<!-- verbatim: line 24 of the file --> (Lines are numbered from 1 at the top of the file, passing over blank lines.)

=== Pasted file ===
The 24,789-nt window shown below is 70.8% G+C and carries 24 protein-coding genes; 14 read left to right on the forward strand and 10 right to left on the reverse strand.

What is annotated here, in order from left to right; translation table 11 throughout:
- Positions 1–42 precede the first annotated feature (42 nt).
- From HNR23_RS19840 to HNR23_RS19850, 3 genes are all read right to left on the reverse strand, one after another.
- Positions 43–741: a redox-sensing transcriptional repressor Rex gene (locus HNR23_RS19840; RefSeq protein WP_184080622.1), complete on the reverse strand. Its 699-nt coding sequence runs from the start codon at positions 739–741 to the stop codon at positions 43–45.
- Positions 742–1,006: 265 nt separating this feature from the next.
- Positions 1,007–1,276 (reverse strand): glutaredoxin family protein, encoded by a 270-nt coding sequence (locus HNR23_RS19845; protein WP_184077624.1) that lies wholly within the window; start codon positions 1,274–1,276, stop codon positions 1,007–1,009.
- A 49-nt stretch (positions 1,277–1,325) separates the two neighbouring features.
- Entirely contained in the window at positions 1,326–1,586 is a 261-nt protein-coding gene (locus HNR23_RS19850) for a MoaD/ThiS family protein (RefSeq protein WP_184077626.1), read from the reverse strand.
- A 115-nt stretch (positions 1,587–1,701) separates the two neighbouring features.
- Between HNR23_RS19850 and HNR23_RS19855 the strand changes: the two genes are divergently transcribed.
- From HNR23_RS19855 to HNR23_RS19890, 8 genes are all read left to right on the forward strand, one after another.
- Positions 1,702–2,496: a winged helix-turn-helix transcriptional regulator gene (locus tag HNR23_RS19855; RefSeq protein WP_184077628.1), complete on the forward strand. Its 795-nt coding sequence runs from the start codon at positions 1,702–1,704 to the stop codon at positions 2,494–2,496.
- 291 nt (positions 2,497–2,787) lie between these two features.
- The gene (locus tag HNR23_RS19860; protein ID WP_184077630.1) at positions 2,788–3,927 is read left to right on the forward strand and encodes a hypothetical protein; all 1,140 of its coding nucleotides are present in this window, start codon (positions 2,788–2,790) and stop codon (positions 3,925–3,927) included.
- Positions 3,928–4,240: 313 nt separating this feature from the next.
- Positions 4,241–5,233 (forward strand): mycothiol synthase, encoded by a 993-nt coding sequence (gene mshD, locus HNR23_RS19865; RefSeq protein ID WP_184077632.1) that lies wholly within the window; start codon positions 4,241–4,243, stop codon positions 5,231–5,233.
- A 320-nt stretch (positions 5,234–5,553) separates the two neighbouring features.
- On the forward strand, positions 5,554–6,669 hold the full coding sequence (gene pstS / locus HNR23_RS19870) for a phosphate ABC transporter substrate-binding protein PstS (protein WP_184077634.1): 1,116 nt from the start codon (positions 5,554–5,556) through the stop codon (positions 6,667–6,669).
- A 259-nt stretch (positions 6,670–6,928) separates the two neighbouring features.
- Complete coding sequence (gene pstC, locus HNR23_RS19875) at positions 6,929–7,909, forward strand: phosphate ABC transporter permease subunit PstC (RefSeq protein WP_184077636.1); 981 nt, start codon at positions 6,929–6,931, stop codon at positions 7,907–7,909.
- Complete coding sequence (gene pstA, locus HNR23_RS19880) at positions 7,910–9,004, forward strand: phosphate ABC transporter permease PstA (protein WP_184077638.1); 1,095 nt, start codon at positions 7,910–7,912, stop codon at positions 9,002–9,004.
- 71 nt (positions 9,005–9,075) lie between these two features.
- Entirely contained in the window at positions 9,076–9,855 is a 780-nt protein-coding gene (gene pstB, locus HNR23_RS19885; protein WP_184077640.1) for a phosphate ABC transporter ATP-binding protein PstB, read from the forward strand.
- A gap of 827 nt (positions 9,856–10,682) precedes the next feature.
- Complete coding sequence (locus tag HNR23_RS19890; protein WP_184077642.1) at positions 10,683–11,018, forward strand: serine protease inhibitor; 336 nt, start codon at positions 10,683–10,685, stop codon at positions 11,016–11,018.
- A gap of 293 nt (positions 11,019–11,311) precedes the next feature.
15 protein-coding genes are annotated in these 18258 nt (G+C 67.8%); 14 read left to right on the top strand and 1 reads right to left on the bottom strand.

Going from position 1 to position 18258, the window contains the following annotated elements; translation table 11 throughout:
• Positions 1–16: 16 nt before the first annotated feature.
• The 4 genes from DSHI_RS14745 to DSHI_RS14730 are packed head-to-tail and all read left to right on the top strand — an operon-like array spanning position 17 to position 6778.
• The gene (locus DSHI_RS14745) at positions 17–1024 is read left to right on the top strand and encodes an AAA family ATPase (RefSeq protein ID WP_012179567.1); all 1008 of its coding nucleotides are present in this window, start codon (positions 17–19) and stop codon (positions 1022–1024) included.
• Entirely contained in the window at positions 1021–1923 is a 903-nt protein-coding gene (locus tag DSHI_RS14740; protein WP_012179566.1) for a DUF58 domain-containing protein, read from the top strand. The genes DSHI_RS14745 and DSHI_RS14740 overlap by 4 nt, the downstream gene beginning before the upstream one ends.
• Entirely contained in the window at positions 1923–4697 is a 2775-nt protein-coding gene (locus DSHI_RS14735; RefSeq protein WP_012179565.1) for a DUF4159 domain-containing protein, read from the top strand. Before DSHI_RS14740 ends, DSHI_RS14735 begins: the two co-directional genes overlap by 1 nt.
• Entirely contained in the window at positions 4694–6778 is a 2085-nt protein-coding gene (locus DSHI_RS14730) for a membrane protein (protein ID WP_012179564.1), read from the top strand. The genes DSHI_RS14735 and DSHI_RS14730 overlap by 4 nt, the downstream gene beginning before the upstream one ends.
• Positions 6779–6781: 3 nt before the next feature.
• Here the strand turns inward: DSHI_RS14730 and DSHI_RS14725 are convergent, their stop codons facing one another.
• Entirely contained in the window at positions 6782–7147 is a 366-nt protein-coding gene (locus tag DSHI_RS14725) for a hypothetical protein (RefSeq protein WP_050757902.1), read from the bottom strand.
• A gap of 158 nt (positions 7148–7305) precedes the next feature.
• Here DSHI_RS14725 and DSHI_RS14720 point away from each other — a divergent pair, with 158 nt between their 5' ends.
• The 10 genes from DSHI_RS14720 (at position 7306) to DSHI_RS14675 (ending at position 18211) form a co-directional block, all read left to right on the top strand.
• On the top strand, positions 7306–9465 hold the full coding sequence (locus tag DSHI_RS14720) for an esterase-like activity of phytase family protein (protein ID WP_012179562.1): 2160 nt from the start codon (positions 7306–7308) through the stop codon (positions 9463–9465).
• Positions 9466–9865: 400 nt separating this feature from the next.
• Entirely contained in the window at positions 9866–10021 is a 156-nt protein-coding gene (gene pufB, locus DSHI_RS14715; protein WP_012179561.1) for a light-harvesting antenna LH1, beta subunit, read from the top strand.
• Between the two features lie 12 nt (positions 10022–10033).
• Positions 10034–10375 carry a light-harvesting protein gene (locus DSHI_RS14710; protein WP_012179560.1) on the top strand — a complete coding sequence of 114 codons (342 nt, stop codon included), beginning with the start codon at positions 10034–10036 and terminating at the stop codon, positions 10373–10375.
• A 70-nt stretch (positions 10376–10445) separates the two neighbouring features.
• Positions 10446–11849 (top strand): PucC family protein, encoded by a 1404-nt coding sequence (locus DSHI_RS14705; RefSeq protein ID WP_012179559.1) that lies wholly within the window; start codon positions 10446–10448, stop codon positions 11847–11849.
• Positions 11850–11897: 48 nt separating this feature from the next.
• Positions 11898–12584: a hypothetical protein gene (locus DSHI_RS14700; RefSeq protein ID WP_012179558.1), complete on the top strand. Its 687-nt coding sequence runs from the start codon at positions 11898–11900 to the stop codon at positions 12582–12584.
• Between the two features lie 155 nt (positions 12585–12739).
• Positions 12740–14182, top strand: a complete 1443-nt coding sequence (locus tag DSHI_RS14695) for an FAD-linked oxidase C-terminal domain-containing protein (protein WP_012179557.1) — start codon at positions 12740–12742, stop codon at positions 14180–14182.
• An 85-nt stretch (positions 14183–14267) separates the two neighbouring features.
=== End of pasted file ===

- Entirely contained in the window at positions 9,076–9,855 is a 780-nt protein-coding gene (gene pstB, locus HNR23_RS19885; protein WP_184077640.1) for a phosphate ABC transporter ATP-binding protein PstB, read from the forward strand.